In recent days General Carter Ham of the United States’ Africa Command (AFRICOM) and French Foreign Minister Alain Juppe have both visited Mauritania, signaling a positive Western response to Mauritania’s recent offensives against al Qaeda in the Islamic Maghreb (AQIM) as well as a continuation of the trend toward deeper cooperation between Western and Sahelian governments on counterterrorism. Mauritania, which has undertaken the most aggressive military campaign of the three Sahelian countries most affected by AQIM (the others are Mali and Niger), is receiving the lion’s share of the attention right now, but visits by top Western officials come as the entire region is asking for outside help.
AFP reports on Gen. Ham’s trip:
“I congratulated him for the success of the Mauritanian army in its fight against AQIM, in collaboration with Mali and other countries in the region,” Ham said after a meeting with President Mohamed Ould Abdel Aziz in Nouakchott.
The general, who has been in the capital since Sunday, also welcomed the Mauritanian peoples’ rejection of the north African Al-Qaeda branch, and committed to work to “advance security co-operation between America and Mauritania.”
ANI (Ar) reports on Juppe’s trip to Nouakchott, which spanned Sunday and Monday. Juppe met with Abdel Aziz and affirmed French “solidarity” with Mauritania on counterterrorism. CBS adds that Juppe combined praise for Mauritania with pressure on other goverments:
Juppe told reporters on his visit to Nouakchott that Mauritania has “led an exemplary fight.” He said France wishes other nations in the Sahel “would be more engaged.”
Juppe and Abdel Aziz also discussed the crisis in Libya, an issue with broad political significance in the Sahel as well as direct significance – in terms of potential movement of Libyan weapons to AQIM – for counterterrorism.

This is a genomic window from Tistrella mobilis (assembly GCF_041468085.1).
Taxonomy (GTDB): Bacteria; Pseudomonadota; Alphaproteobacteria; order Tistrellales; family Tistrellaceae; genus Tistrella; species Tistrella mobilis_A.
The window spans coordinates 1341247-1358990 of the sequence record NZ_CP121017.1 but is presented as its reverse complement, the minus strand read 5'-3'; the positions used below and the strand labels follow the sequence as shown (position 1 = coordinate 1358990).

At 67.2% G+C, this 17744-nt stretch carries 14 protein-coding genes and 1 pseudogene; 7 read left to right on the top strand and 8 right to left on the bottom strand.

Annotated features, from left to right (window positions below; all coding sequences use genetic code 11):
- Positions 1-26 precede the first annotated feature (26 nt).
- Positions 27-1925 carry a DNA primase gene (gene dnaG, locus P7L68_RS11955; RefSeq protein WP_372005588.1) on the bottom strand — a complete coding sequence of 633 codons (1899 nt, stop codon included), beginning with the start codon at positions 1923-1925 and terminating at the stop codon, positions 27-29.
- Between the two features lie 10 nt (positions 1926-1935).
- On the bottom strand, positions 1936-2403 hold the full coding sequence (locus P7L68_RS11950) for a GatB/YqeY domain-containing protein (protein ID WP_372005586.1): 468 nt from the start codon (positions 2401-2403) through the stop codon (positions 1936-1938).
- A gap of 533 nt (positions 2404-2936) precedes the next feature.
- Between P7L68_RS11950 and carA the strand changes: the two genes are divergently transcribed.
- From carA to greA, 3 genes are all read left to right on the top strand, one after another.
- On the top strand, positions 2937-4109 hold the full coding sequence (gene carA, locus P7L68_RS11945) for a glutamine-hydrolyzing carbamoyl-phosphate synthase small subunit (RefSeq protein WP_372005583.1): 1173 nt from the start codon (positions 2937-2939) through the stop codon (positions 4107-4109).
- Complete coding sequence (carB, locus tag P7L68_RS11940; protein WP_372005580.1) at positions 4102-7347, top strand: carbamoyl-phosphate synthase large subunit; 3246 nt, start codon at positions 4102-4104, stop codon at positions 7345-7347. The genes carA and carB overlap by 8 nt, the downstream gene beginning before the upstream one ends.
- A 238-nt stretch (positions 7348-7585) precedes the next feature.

Mauritania’s government is not the only one in the region exploring a deeper partnership with the West. Niger’s President Mamadou Issoufou recently visited France (Fr), and the crisis in Libya and security issues were major themes in his meeting with President Nicolas Sarkozy. Mali, though Western powers have sometimes seen its government as less willing to engage fully in counterterrorism, has partnered with Mauritania in recent efforts against AQIM. Malian-Mauritanian relations have recovered substantially from the low they hit in February 2010 when Mauritania recalled its ambassador from Mali in protest over the latter’s engagement in negotiations with AQIM.
Mauritania, Mali, and Niger may not be on exactly the same page when it comes to AQIM, but they are moving toward greater cooperation. Regional cooperation may in turn facilitate deeper partnerships with the West. The existence of such partnerships is not new – all three countries have participated in US training exercises and counterterrorism programs for years, and all three are planning to attend a summit in Algeria this September where US Secretary of State Hillary Clinton is expected to attend – but the degree of cooperation seems to be increasing. That could have diverse implications for Sahelian counterterrorism efforts in the Sahel: on the one hand, stronger partnerships with the West could enhance local military capacity; on the other hand, perceptions of ever stronger political ties to the West could generate local political opposition. For now, though, the Mauritanian military’s star seems to be rising, both overseas and within the region.